AttorneyAuto DefenseJames S. Sifers

When A Vehicle’s History Report Causes A Mileage Discrepancy

            Given the prevalence of vehicle history reports such as CarFax and AutoCheck, and consumers’ demand for the same when they purchase used vehicles, an issue has arisen regarding a dealership’s obligation to report a mileage discrepancy when that discrepancy is solely created by a third-party notation on a vehicle history report.  The most common situation usually arises where a dealer purchases a vehicle at auction, where the vehicle is not announced as having “true miles unknown,” and when the dealership runs a vehicle history report it notices that a third-party has reported mileage for the vehicle that creates a discrepancy in the mileage history for that vehicle.  More often than not, that reporting by the third-party was done in error and there is no evidence in the vehicle itself of an actual odometer rollback.  The question that is presented is whether the dealership is now obligated to disclose that the vehicle’s true mileage is unknown or whether it can rely on the lack of a disclosure from the auction.

            49 USCS § 32705 requires that in all motor vehicle sales in the United States, that the person transferring ownership of the vehicle disclose the mileage on the odometer and disclose whether the vehicle’s true mileage is unknown “if the transferor knows that the odometer reading is different from the number of miles the vehicle has actually traveled.” (Section 32705 (a)(1)(A) and (B); see also 49 C.F.R. § 580.5(e).)  California has similar reporting requirements that largely track the federal requirements. (Cal. Veh. Code §§ 1819, 4751(g), 5900(b) and 5901(b).)  When a violation of federal odometer disclosure law is alleged by a private party, a plaintiff must prove an intent to defraud as to the vehicle’s mileage. (Ioffe v. Skokie Motor Sales, Inc. (2005) 414 F.3d 708.)  The law does not impose strict liability on dealers who violate the reporting requirements and a dealer is only liable to a private person if the dealer violates the law with the intent to defraud. (Nigh v. Koons Buick Pontiac GMC, Inc. (2001) 143 F.Supp.2d 563.)  Similarly, California law only will impose liability when a dealer “has knowledge that the mileage displayed on the odometer is incorrect…” (Cal. Veh. Code § 5901(b).) 

            49 USCS § 32710 allows private parties to file suit for violations of federal odometer reporting requirements.  Penalties for violations can be three times the actual damages, or $10,000.00, whichever is greater. (Section 32710(a).)  Additionally, should a private party prevail on this claim, they would also be entitled to attorneys’ fees and costs when judgment is entered in their favor. (Section 32710(b).)  Section 32710 reiterates that for there to be civil liability, there must be an “intent to defraud.” (Section 32710(a).)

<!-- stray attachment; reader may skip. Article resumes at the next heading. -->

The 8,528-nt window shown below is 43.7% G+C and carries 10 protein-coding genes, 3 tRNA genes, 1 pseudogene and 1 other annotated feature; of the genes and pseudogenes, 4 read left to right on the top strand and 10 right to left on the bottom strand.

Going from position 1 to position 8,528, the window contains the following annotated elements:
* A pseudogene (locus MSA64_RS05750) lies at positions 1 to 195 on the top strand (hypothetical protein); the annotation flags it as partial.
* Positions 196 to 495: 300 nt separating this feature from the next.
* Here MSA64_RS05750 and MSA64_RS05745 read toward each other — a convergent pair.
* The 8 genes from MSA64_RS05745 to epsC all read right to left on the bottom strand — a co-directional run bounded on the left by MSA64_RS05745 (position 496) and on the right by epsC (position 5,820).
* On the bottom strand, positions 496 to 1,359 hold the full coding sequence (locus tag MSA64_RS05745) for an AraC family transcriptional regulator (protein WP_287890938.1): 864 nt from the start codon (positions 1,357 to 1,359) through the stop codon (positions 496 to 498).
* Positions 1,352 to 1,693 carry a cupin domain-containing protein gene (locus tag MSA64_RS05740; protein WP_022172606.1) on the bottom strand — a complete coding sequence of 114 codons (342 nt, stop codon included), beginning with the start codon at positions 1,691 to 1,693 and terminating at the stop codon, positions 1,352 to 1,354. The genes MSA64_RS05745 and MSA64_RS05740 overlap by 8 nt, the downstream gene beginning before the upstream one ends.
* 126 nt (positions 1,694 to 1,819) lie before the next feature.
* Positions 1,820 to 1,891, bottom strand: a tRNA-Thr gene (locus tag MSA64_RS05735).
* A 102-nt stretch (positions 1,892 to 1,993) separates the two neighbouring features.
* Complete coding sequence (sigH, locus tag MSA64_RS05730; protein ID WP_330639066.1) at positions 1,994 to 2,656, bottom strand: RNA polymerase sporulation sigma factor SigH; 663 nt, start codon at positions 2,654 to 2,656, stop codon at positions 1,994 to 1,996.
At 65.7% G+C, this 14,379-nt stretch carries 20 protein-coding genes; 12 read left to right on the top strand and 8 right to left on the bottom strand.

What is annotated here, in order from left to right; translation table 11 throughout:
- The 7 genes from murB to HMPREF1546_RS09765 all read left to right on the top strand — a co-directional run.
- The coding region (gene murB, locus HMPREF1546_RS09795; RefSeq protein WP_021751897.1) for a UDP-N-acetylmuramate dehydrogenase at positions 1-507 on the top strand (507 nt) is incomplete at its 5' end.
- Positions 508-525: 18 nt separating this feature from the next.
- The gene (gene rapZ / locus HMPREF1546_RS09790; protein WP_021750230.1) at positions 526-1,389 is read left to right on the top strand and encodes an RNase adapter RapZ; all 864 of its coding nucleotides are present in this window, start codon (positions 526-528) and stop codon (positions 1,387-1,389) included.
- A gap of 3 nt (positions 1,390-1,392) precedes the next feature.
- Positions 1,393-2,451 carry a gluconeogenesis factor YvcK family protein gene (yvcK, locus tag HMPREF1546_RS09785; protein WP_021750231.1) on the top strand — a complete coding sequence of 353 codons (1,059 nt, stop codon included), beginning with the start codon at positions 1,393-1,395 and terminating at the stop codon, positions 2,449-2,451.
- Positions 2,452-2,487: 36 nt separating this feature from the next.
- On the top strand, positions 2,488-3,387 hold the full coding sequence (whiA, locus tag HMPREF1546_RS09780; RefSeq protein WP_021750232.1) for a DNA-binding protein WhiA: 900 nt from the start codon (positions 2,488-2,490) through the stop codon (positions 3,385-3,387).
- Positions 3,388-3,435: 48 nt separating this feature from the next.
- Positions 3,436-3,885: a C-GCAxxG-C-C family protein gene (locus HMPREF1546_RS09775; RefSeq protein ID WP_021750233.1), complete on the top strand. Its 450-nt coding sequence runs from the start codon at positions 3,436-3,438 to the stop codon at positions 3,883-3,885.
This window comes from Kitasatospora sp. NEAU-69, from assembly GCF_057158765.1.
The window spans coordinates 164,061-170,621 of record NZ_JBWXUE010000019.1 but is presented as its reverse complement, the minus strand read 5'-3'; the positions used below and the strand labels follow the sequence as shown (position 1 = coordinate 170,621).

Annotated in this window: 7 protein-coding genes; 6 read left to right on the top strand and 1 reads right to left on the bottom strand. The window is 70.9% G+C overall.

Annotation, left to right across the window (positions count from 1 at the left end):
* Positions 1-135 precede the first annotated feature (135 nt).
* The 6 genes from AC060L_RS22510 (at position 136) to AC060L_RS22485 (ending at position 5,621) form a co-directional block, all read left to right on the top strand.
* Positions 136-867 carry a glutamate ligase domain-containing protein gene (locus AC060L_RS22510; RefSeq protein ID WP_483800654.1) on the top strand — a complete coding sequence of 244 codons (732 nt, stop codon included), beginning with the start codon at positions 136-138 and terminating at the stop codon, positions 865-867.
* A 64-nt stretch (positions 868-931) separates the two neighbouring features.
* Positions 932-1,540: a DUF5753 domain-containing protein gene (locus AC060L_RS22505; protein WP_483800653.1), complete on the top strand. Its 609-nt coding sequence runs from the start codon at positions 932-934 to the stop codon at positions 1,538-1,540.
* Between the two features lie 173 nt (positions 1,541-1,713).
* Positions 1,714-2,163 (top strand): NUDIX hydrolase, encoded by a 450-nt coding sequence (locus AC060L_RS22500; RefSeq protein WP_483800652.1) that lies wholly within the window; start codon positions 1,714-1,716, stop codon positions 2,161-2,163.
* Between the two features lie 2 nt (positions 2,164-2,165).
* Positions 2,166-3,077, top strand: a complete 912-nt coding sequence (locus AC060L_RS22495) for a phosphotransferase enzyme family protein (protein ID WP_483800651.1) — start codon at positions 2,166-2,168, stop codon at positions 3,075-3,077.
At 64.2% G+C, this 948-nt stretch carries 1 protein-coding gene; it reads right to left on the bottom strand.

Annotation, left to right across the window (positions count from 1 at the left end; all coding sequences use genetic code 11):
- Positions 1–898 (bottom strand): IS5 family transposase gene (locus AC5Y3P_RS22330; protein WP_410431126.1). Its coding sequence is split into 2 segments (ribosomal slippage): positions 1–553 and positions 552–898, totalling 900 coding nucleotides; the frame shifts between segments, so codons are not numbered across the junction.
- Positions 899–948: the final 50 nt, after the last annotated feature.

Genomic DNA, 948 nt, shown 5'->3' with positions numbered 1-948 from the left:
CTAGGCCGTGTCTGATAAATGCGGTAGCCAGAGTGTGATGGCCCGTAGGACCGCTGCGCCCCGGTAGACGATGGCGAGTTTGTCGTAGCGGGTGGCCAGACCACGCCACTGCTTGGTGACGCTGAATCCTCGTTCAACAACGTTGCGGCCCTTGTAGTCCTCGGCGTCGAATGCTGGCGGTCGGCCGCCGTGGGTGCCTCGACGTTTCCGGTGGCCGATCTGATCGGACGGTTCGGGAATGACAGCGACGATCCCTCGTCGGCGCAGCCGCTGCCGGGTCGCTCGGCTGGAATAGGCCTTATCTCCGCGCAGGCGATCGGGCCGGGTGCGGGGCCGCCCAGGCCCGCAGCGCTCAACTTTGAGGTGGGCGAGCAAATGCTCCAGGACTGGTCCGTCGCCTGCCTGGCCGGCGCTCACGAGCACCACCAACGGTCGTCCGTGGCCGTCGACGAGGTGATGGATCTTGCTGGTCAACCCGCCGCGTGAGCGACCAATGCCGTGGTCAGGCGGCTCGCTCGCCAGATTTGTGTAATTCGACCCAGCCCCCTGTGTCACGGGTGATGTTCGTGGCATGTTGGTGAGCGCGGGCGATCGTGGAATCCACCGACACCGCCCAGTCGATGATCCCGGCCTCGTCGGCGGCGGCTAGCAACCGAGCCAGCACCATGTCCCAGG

With this in mind, how should a dealer proceed when a private party causes a notation on a vehicle history report that appears to have been done in error?  The safest approach is likely an approach which fully discloses everything that is known and seeks to remedy the issue with the vehicle history report company.  First and foremost, when the dealer learns of the issue, and before the vehicle is sold, the dealership would be well served to reach out to the vehicle history report company in an attempt to correct the error.  For CarFax, requests to research notations on CarFax reports can be made through CarFax’s website. (  After that, a written disclosure to the customer, with the customer signing the same, is good practice.  Lastly, the dealership should have the vehicle inspected by a franchise dealer in an attempt to determine if the vehicle shows any sign of odometer tampering.  If all of this has been done, the dealership is likely safe in not branding the vehicle as a “true miles unknown” vehicle.  This of course assumes that the discrepancy is created by a non-governmental agency, such as a private repair facility.  If the discrepancy is created by inconsistent DMV reported mileage, the dealership is likely required to transfer title to the vehicle with a “true miles unknown” designation. 

James S. Sifers, Esq. 


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